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Parties' finalists for redistricting panel show stark racial and geographic differences

Parties' finalists for redistricting panel show stark racial and geographic differences


Senate President Pro Tempore Louise Lucas, D-Portsmouth, right, and Senate Minority Leader Tommy Norment, R-James City. are two of the four legislative leaders who named citizen finalists for the redistricting commission.

A panel of retired judges on Wednesday will set about picking the eight citizen members of Virginia’s redistricting commission from Democratic and Republican lists with stark racial and geographic differences.

The 34 Democratic finalists include 12 non-Hispanic whites, 14 Black people, four Hispanic people, two Asians and two who are multiracial, according to profiles of the 62 finalists reported by the Virginia Public Access Project.

Republicans nominated 25 non-Hispanic whites, one Black person and two people who are Hispanic. There are 62 finalists because five names appear on both GOP lists and one name is on both Democratic lists.

Four legislative leaders — two Democrats and two Republicans — culled more than 1,200 citizen applications into four lists of at least 16 names each. Five retired judges will pick two names from each of the four lists. The eight citizen members will join eight lawmakers on the new commission to redraw Virginia’s legislative and congressional districts based on new census data.

Nearly all of the Democratic finalists submitted by House Speaker Eileen Filler-Corn, D-Fairfax, and Senate President Pro Tempore Louise Lucas, D-Portsmouth — 28 of 34 — live in the state’s urban crescent, residing in either Northern Virginia, the Richmond area or Hampton Roads. Those are the regions where increasingly diverse city and suburban population centers have driven Democrats’ win streak in statewide elections that dates to 2009.

Just six of the 28 Republican finalists submitted by House Minority Leader Todd Gilbert, R-Shenandoah, and Senate Minority Leader Tommy Norment, R-James City, live in the urban crescent. While the GOP’s picks include three finalists from Williamsburg and one each from Fredericksburg, Spotsylvania County and Roanoke, most are from smaller rural enclaves where Republicans dominate.

The parties’ finalists also contrast in gender. The Democrats’ finalists are 19 women and 15 men. Twenty of the Republican finalists are men and eight are women.

Fifteen of the 28 Republican finalists have made a total of $995,000 in political donations, according to VPAP. The vast majority of those donations — $927,000 — have come from one finalist, Marvin Gilliam of Bristol, former vice president of a family-owned coal mining company that Massey Energy acquired in 2010.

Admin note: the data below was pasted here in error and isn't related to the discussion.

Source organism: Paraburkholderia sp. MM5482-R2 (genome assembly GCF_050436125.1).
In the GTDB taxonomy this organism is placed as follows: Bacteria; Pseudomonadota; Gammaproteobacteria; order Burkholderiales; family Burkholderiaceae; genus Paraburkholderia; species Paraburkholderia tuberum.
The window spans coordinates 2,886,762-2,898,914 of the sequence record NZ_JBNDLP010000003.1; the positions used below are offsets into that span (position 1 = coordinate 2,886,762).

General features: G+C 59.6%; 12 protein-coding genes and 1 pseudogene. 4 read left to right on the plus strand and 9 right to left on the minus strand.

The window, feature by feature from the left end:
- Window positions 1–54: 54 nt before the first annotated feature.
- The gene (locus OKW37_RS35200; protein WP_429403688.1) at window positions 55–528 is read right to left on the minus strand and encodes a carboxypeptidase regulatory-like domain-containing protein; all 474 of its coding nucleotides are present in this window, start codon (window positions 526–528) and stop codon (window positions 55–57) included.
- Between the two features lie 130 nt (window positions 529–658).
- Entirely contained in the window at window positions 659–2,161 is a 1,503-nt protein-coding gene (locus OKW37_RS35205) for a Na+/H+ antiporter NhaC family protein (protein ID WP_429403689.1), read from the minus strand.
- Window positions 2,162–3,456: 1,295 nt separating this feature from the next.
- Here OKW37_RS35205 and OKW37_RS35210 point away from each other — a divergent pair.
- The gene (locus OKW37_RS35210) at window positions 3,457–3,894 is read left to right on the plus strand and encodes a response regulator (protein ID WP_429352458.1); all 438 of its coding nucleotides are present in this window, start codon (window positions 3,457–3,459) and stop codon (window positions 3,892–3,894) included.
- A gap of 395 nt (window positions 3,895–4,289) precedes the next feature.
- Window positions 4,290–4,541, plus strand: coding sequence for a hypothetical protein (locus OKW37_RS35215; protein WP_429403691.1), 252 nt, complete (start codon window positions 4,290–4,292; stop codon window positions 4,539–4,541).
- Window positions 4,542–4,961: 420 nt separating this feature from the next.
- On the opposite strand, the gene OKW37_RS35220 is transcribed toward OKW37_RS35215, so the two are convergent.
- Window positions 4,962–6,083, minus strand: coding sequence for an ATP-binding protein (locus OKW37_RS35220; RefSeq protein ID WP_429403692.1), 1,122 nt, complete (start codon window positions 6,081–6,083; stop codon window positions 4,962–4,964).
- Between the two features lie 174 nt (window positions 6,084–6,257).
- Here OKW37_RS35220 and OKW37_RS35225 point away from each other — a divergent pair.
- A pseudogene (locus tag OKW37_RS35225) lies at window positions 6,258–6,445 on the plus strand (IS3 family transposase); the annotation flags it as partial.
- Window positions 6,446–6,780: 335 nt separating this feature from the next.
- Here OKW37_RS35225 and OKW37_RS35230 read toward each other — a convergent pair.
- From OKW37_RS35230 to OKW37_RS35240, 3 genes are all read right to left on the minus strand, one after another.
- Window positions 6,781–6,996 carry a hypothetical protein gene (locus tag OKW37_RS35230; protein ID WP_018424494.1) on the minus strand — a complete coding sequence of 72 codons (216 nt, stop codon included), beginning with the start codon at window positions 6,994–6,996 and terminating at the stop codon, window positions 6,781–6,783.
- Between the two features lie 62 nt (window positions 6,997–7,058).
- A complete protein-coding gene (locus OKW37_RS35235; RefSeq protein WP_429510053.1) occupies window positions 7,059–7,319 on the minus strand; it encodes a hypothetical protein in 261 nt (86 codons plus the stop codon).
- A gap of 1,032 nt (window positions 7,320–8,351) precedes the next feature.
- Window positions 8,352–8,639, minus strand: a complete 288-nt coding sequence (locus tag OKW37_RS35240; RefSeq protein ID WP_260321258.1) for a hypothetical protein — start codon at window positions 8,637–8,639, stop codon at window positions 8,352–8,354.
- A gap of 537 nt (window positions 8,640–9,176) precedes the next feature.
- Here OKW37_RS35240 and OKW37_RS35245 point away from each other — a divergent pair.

Gilliam, named on Norment’s list, is a former member of the University of Virginia’s board of visitors. He has been a key donor to GOP campaigns for governor, giving $130,000 to Jerry Kilgore’s campaign in 2005, $105,000 to Bob McDonnell’s 2009 campaign, $75,000 to McDonnell’s Opportunity Virginia PAC, $70,000 to Ken Cuccinelli’s 2013 run for governor and $50,000 to Ed Gillespie’s 2017 bid.

Nineteen of the 34 Democratic finalists have made a total of $81,966 in political donations.

Both parties’ lists feature finalists who are comparatively well-off financially. Of the 62 finalists, 41 report incomes of at least $100,000 — including 21 with incomes of $200,000 or more.

Virginians do not register by political party. Of the 34 finalists the Democrats submitted, 33 describe themselves as Democrats. Of the 28 finalists Republicans submitted, 21 describe themselves as Republicans.

Eighteen of the 34 Democratic finalists and 15 of the 28 GOP finalists are between the ages of 50 and 79.

Virginia voters passed a constitutional amendment in November setting up the bipartisan commission of eight lawmakers and eight citizens. The selection committee of five retired judges has until Jan. 15 to pick the eight citizen members. Virginia lawmakers have instructed the judges to make sure that the commission’s members are representative of the state’s ethnic, geographic and gender diversity.

The drawing of Virginia’s congressional and legislative districts remains a partisan undertaking, but the new commission is meant to balance Democratic and Republican interests. The 16-member commission will include four Democratic lawmakers, four Republican lawmakers, four citizens nominated by Democrats and four citizens nominated by Republicans.

Legislative leaders already have named the eight lawmakers who will serve on the commission. They are: Sens. Mamie Locke, D-Hampton; George Barker, D-Fairfax; Ryan McDougle, R-Hanover; and Steve Newman, R-Lynchburg; and Dels. Delores McQuinn, D-Richmond; Marcus Simon, D-Fairfax; Les Adams, R-Pittsylvania; and Margaret Ransone, R-Westmoreland.

The full commission holds its first meeting Feb. 1.

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Twitter: @AndrewCainRTD

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